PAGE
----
ERAU for Horizons
By Taylor Brown, Correspondent
From local cop to federal agent to university professor, Embry-Riddle’s Steven Hooper has a vast understanding of the global security and intelligence field. Hooper says the field revolves around “an ever-changing national security world,” centering around businesses and government properties.
Professor Hooper is not entirely sure how law enforcement and public service piqued his interest, but he’s wanted to be a federal agent since high school. He pursued degrees in criminal justice. He started as a local police officer right out of college and later pursued a career as a federal agent. Originally Hooper was working in Los Angeles for the secret service but he ended up testing for the FBI and worked as a federal agent for three decades.
“The beauty of the FBI, where I worked for several years, was the ability to change jobs,” Hooper said, “I did way more in the FBI than I ever thought I would when I got hired.” As a federal agent, Hooper was able to travel and work dynamic jobs. From organized crime, violent crimes to counter intelligence, Hooper was able to experience the many fields the bureau specializes in.
Hooper moved on from his time as a federal agent to come to Embry-Riddle, where he aims to help shape the next generation of global security agents.He has been a member of the Riddle faculty for eleven years.
At Embry-Riddle, Hooper teaches counter intelligence, government and corporate security management, emergency management and contingency planning, homeland security and technology, and intelligence integration. When it comes to building curriculum for his classes, Hooper enjoys creating relevant coursework that will prepare his students for the working world.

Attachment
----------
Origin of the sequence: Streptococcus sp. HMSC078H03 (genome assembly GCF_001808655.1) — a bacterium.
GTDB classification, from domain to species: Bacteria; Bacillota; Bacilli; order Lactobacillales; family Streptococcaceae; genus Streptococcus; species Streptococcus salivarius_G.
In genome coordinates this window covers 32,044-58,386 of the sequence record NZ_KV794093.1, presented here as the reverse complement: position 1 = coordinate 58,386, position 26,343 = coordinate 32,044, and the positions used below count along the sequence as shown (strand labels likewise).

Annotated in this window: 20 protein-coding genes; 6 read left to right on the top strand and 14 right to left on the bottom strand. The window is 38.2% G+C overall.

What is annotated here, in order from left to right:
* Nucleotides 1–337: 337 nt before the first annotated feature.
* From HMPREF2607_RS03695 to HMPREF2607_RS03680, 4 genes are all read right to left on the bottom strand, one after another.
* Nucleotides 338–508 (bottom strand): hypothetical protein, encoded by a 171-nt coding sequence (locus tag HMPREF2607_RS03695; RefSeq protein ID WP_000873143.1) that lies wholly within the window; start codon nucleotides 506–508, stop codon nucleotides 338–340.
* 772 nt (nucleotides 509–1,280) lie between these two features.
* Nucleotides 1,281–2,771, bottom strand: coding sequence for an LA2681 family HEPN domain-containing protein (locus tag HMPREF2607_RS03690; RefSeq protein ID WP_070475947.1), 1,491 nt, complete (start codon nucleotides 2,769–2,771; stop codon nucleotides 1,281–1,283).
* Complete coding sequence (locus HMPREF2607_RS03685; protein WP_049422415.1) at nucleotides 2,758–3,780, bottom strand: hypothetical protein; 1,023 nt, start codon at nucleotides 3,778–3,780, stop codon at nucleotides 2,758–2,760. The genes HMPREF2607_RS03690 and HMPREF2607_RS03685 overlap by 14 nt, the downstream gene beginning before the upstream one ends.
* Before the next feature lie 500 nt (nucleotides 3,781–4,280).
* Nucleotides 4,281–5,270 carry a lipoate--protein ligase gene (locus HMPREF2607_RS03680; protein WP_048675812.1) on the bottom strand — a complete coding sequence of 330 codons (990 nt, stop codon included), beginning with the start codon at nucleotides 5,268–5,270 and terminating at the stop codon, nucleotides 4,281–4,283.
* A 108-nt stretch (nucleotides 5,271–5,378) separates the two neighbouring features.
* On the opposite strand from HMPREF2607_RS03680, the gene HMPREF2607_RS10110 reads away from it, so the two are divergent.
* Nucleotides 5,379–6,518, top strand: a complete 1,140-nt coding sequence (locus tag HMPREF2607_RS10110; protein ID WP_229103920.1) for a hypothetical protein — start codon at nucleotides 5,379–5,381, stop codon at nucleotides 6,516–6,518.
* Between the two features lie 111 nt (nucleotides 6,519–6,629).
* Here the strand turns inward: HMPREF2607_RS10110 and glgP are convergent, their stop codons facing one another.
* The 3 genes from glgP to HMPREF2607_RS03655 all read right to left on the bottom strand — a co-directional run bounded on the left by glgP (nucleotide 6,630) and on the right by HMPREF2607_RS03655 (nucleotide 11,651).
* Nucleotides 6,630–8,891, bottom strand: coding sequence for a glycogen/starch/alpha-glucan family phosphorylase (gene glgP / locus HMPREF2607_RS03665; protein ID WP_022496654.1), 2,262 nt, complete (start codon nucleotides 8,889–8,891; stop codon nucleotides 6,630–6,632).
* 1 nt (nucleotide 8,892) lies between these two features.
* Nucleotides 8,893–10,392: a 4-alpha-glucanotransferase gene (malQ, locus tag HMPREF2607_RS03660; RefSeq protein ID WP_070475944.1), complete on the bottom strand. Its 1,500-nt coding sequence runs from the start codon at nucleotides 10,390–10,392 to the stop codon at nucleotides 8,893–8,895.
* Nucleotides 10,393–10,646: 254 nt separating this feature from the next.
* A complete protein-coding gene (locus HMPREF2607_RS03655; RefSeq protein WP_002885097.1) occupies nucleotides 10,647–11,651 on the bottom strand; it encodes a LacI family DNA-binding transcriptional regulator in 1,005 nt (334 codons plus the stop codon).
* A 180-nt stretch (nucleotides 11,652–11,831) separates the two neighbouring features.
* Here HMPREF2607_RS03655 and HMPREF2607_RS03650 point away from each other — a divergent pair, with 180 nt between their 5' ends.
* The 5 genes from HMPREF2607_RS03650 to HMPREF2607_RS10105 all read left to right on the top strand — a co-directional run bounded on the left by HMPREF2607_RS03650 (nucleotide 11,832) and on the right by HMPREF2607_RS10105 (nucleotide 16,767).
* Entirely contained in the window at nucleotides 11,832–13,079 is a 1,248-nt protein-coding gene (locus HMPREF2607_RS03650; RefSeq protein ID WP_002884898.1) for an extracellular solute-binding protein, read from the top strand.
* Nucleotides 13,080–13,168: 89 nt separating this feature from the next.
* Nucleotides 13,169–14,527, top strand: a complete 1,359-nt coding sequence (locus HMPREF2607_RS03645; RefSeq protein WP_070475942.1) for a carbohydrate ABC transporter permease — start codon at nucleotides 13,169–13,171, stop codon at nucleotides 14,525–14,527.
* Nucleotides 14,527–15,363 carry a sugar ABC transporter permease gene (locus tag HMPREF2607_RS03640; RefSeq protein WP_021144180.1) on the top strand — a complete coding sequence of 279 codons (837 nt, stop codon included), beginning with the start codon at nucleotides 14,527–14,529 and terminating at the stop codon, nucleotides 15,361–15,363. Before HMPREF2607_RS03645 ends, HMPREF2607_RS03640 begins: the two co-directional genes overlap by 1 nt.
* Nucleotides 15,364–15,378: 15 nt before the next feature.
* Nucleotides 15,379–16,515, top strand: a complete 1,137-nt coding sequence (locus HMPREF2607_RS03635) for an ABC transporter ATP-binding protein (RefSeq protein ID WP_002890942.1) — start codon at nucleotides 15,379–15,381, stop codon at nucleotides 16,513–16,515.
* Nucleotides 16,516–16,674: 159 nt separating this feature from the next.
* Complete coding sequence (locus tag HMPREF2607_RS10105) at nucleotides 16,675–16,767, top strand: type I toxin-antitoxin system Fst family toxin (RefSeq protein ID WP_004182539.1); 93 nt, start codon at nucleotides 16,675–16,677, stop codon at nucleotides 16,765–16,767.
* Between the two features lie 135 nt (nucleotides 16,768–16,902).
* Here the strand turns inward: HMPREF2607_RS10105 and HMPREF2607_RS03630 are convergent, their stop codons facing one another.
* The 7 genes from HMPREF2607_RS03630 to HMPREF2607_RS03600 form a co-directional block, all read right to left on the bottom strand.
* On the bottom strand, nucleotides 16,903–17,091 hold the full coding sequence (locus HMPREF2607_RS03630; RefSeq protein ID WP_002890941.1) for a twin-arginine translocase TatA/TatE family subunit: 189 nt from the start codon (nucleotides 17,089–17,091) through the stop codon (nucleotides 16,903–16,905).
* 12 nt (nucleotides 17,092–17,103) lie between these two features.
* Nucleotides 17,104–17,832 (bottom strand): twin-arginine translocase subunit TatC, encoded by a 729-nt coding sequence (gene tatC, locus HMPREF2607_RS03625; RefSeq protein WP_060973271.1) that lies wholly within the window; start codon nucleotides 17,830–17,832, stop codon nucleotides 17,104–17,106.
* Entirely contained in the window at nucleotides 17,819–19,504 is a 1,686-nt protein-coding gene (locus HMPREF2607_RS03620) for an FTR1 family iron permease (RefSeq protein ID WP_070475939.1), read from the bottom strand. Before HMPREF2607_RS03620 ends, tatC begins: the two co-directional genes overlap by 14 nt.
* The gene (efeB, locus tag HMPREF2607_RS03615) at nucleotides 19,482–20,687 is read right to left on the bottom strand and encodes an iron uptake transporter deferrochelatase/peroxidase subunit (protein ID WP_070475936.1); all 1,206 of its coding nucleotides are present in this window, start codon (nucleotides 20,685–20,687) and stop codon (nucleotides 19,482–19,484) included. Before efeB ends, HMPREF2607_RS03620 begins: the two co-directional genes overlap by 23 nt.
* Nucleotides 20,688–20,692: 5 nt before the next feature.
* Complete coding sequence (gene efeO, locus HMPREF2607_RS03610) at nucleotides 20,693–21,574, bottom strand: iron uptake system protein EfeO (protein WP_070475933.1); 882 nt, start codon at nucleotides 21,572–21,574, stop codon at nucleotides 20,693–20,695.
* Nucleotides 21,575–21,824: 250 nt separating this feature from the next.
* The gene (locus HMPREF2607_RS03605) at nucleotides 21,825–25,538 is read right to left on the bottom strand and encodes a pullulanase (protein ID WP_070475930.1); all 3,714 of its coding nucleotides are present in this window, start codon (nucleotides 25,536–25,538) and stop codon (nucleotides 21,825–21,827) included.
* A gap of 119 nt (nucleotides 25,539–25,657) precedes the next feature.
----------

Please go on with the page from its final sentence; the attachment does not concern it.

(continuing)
“Building a curriculum is no problem,” the professor said, “I love reading and doing research so I kinda enjoy that.” Hooper is constantly changing and modeling his classes to fit the modern world. The content of each class he teaches is dependent on the state of the world at the time, ensuring relevant coursework every semester.
For those hoping to follow in Professor Hooper’s footsteps, he encourages students to make the best choices they can. “Decision making,” Hooper emphasizes, “that’s what it’s all about.” When it comes to being safe and responsible, “You may have to sacrifice some fun stuff now for that ability to obtain that career later.”
A parting testament to not only students in the global security fields, Hooper says “Managers do things right, leaders do the right thing.” Above all, Professor Steven Hooper continues his legacy in global and national security by inspiring students to continue making the world a better and safer place.